Implementation Guides or Manuals
There are implementation guides or manuals for Pressley Ridge’s Treatment Foster Care (PR-TFC) Pre-Service Curriculum as listed below:
The Trainer Resource Manual provides implementation guides for the program. The manual can be purchased by contacting Michael Kaelin whose contact information is located at the bottom of the page.
There are no studies of the costs of Pressley Ridge’s Treatment Foster Care (PR-TFC) Pre-Service Curriculum.
Research on How to Implement the Program
Research has not been conducted on how to implement Pressley Ridge’s Treatment Foster Care (PR-TFC) Pre-Service Curriculum.
Relevant Published, Peer-Reviewed Research
Strickler, A., Trunzo, A. C., & Kaelin, M. S. (2018). Treatment foster care pre-service trainings: Changes in parenting attitudes and fostering readiness. Child & Youth Care Forum, 47(1), 61–79. https://doi.org/10.1007/s10566-017-9418-x
Type of Study:
Pretest–posttest study with a nonequivalent control group
Number of Participants: 152
- Age — Mean=46.90–48.34 years
- Race/Ethnicity — 21% White, 70% African American,1% Native American, and 1% Unknown missing data
- Gender — 65% Female and 35% Male
- Status — Participants were prospective foster parents.
Location/Institution: Easterseals UCP
(To include comparison groups, outcomes, measures, notable limitations)
This study aimed to determine if Pressley Ridge’s Treatment Foster Care (PR-TFC) is more effective than Model Approach to Partnerships for Parenting (MAPP) in increasing their parenting attitudes, personal dedication and willingness to provide foster care, and licensing rates. Measures utilized include the Adult-Adolescent Parenting Inventory (AAPI-2), the Personal Dedication to Fostering Scale (PDFS), and the Willingness to Foster Scale (WFS). Results indicate that PR-TFC participants experienced significantly more change in two parenting constructs, and MAPP participants experienced significantly more change in one parenting construct. There were no significant differences between groups in changes in personal dedication or willingness to provide foster care. PR-TFC participants were significantly more likely to become licensed as treatment parents than MAPP participants. Limitations include nonrandomization of participants, retrospective data analysis, and lack of follow-up.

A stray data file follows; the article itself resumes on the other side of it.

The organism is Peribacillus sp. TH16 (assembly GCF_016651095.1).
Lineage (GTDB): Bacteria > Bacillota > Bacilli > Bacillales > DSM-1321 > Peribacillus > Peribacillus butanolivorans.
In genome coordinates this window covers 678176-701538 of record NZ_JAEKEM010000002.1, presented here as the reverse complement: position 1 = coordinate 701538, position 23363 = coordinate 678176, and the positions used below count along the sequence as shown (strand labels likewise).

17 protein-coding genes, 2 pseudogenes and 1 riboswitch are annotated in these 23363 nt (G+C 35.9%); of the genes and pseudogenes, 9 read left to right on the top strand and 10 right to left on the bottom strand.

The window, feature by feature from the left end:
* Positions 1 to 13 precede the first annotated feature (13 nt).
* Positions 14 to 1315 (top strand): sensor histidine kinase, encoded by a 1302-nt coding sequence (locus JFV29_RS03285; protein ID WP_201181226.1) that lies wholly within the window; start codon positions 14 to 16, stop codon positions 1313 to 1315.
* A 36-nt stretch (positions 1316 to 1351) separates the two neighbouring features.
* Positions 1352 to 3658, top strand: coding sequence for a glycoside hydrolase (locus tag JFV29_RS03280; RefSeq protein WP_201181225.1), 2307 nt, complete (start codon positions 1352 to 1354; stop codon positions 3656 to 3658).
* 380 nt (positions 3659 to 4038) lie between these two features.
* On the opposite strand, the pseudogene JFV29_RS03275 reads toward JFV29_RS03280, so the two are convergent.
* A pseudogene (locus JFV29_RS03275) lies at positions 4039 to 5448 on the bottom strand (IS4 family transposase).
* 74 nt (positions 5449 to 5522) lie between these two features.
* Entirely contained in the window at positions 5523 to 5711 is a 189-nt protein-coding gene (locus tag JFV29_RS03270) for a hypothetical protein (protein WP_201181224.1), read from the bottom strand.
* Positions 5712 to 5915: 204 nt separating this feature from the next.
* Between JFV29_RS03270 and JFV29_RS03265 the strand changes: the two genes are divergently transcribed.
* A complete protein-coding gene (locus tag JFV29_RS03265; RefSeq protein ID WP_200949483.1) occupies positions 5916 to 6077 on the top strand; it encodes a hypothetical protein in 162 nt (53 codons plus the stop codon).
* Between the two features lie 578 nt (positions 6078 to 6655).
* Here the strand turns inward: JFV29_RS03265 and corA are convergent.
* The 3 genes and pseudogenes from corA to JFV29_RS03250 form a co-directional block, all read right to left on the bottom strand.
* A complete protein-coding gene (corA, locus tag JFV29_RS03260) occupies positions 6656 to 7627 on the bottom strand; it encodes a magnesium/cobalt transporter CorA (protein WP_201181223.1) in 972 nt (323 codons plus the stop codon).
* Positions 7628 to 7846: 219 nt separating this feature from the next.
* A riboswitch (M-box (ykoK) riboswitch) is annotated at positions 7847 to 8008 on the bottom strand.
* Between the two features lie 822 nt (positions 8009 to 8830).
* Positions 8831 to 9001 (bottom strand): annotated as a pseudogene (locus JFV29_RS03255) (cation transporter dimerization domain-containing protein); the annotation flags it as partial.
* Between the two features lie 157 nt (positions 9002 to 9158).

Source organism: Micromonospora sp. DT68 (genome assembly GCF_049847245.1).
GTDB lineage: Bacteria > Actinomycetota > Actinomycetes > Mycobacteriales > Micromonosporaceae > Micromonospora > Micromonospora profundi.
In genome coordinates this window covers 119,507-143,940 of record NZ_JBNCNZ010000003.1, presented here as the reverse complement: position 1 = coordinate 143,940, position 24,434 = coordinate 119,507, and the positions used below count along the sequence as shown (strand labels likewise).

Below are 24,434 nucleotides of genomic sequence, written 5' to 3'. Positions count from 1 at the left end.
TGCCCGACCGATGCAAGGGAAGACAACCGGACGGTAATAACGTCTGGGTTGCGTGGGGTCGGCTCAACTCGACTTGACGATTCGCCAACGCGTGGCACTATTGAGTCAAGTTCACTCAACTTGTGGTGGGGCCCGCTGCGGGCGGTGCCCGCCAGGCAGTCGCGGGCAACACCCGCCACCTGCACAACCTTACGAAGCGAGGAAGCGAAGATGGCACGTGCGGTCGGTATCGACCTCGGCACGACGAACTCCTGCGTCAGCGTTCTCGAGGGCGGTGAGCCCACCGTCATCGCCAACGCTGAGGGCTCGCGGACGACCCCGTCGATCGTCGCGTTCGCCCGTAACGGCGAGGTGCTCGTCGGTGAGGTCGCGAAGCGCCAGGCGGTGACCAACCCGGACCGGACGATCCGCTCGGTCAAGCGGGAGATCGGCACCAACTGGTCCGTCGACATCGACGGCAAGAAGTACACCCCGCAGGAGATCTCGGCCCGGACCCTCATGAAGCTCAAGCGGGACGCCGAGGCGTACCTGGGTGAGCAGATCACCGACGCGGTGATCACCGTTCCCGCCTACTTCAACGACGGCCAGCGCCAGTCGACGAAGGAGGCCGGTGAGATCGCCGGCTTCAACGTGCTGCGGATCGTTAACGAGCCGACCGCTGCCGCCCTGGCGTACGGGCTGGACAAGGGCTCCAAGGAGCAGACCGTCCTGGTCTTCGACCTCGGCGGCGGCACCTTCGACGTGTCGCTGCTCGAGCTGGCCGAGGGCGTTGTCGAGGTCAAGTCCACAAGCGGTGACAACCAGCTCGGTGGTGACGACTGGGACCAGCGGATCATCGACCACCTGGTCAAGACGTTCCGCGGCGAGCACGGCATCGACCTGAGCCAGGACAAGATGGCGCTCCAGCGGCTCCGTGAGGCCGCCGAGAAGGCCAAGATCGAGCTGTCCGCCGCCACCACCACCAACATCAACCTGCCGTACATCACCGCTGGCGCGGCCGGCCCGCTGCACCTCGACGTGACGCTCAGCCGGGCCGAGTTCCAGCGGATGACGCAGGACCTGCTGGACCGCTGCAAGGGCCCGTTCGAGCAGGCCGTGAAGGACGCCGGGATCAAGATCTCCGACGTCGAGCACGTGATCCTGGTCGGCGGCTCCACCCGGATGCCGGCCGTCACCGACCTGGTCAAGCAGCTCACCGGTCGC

Length of postintervention follow-up: None.
Strickler A., Mihalo J. R., Celedonia, K. L., & Kaelin, M. S. (2019). Examining fostering readiness in treatment parents. Child & Family Social Work, 24(2), 183–189. https://doi.org/10.1111/cfs.12601
Type of Study:
Pretest–posttest with a nonequivalent control group